Humanity is playing with a “loaded gun” as crises with the potential for nuclear disaster proliferate worldwide, United Nations Secretary-General Antonio Guterres said in the Japanese city of Hiroshima on the 77th anniversary of the first atomic bomb attack.
The United States dropped the world’s first atomic bomb on Hiroshima on August 6, 1945, destroying the city and killing 140,000 people. It dropped a second atomic bomb three days later on Nagasaki, killing more than 70,000. Japan surrendered on August 15, 1945, ending World War II.
At an annual memorial on Saturday for the dropping of the first nuclear bomb, Guterres warned of the risk posed by crises in Ukraine, the Middle East and the Korean peninsula as he described the horrors endured in the Japanese city during World War II.
“Tens of thousands of people were killed in this city in the blink of an eye. Women, children and men were incinerated in a hellish fire,” the UN chief said.
“We must ask: What have we learned from the mushroom cloud that swelled above this city?”
Fears of a third atomic bombing have grown amid Russia’s threats of a nuclear attack since its war on Ukraine began in February.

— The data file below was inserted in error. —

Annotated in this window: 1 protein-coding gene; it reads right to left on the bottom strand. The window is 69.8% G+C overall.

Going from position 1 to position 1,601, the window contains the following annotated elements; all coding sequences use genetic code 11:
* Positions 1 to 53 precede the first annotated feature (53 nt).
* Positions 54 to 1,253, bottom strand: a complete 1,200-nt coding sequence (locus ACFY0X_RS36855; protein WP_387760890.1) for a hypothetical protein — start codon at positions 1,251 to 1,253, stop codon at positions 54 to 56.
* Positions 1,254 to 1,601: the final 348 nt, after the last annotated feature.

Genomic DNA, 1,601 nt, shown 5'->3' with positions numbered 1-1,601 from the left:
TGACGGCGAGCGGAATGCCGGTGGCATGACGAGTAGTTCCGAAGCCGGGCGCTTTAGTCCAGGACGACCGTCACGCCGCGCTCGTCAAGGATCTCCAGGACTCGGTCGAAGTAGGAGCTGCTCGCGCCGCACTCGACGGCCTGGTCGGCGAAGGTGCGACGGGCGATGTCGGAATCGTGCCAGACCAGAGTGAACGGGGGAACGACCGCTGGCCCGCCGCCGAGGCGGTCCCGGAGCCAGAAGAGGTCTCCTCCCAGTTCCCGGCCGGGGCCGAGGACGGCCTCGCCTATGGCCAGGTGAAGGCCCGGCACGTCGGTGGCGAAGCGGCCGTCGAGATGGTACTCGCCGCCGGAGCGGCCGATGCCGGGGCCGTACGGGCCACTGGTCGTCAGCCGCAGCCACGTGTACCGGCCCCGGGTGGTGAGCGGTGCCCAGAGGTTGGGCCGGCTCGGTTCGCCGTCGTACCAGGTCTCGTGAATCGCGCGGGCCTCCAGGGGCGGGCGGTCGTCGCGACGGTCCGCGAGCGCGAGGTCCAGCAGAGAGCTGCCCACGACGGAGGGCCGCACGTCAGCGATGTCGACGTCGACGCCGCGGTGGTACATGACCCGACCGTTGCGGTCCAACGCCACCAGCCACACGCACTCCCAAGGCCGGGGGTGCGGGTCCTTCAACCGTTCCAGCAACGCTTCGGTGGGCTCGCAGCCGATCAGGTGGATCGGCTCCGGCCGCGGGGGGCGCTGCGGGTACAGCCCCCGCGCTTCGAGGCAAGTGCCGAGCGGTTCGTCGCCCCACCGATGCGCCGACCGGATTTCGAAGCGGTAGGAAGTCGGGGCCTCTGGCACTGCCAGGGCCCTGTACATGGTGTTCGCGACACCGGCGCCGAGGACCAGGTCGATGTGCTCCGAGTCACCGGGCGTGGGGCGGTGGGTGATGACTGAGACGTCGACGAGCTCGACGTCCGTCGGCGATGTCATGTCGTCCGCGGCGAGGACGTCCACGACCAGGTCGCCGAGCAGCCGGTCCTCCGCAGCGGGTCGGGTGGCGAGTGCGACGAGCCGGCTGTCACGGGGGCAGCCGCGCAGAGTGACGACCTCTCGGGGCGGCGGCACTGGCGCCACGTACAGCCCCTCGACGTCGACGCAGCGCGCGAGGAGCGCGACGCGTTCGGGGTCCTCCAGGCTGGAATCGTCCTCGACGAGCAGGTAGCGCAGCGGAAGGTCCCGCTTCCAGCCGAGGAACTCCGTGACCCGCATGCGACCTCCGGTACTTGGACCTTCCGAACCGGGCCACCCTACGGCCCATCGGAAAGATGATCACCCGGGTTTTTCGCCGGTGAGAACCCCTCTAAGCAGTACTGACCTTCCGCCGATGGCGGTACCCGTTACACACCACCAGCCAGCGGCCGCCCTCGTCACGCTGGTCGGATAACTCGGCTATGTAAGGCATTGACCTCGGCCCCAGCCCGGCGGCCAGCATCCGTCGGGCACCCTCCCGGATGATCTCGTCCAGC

Repeating warnings he made this week at a nuclear non-proliferation treaty conference in New York, Guterres said “crises with grave nuclear undertones are spreading fast”.
“Humanity is playing with a loaded gun,” he said.
‘People as instruments of war’
Before dawn, survivors and their relatives began to gather at Hiroshima’s Peace Memorial Park to pay tribute to the victims.
A silent prayer was held at 8:15am local time (23:15 GMT), the moment the bomb was dropped.
The Russian ambassador was not invited to the ceremony but visited Hiroshima on Thursday to lay flowers at the memorial site.
Since Russia invaded Ukraine in February, President Vladimir Putin has made thinly veiled threats hinting at a willingness to deploy tactical nuclear weapons.
Hiroshima Mayor Kazumi Matsui, in his peace declaration on Saturday, accused Putin of “using his own people as instruments of war and stealing the lives and livelihoods of innocent civilians in another country”.
Russia’s war on Ukraine is helping build support for nuclear deterrence, Matsui said, urging the world not to repeat the mistakes that destroyed his city 77 years ago.
Matsui cited Leo Tolstoy, the Russian author of War and Peace, saying: “Never build your…